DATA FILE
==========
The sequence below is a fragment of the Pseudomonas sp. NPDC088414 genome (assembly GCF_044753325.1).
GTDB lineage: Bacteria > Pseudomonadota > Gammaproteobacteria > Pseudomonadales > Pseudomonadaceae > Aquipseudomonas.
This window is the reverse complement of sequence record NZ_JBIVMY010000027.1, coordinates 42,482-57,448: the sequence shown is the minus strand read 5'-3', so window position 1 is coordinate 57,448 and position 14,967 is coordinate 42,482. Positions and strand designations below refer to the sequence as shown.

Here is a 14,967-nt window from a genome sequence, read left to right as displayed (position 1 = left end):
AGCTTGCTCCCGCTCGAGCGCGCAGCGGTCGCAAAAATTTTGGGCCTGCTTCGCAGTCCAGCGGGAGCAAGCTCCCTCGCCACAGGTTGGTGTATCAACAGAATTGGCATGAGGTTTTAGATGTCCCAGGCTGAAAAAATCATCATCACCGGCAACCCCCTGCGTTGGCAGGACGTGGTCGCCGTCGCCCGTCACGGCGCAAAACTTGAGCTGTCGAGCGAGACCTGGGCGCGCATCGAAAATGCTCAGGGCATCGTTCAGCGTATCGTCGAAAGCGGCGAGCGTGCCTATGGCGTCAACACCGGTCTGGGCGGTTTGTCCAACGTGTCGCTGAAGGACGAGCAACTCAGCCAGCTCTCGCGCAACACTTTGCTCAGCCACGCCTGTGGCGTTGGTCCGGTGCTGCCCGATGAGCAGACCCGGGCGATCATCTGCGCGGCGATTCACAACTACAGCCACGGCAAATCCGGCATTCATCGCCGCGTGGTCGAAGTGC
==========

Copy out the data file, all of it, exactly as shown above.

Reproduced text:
The sequence below is a fragment of the Pseudomonas sp. NPDC088414 genome (assembly GCF_044753325.1).
GTDB lineage: Bacteria > Pseudomonadota > Gammaproteobacteria > Pseudomonadales > Pseudomonadaceae > Aquipseudomonas.
This window is the reverse complement of sequence record NZ_JBIVMY010000027.1, coordinates 42,482-57,448: the sequence shown is the minus strand read 5'-3', so window position 1 is coordinate 57,448 and position 14,967 is coordinate 42,482. Positions and strand designations below refer to the sequence as shown.

Here is a 14,967-nt window from a genome sequence, read left to right as displayed (position 1 = left end):
AGCTTGCTCCCGCTCGAGCGCGCAGCGGTCGCAAAAATTTTGGGCCTGCTTCGCAGTCCAGCGGGAGCAAGCTCCCTCGCCACAGGTTGGTGTATCAACAGAATTGGCATGAGGTTTTAGATGTCCCAGGCTGAAAAAATCATCATCACCGGCAACCCCCTGCGTTGGCAGGACGTGGTCGCCGTCGCCCGTCACGGCGCAAAACTTGAGCTGTCGAGCGAGACCTGGGCGCGCATCGAAAATGCTCAGGGCATCGTTCAGCGTATCGTCGAAAGCGGCGAGCGTGCCTATGGCGTCAACACCGGTCTGGGCGGTTTGTCCAACGTGTCGCTGAAGGACGAGCAACTCAGCCAGCTCTCGCGCAACACTTTGCTCAGCCACGCCTGTGGCGTTGGTCCGGTGCTGCCCGATGAGCAGACCCGGGCGATCATCTGCGCGGCGATTCACAACTACAGCCACGGCAAATCCGGCATTCATCGCCGCGTGGTCGAAGTGC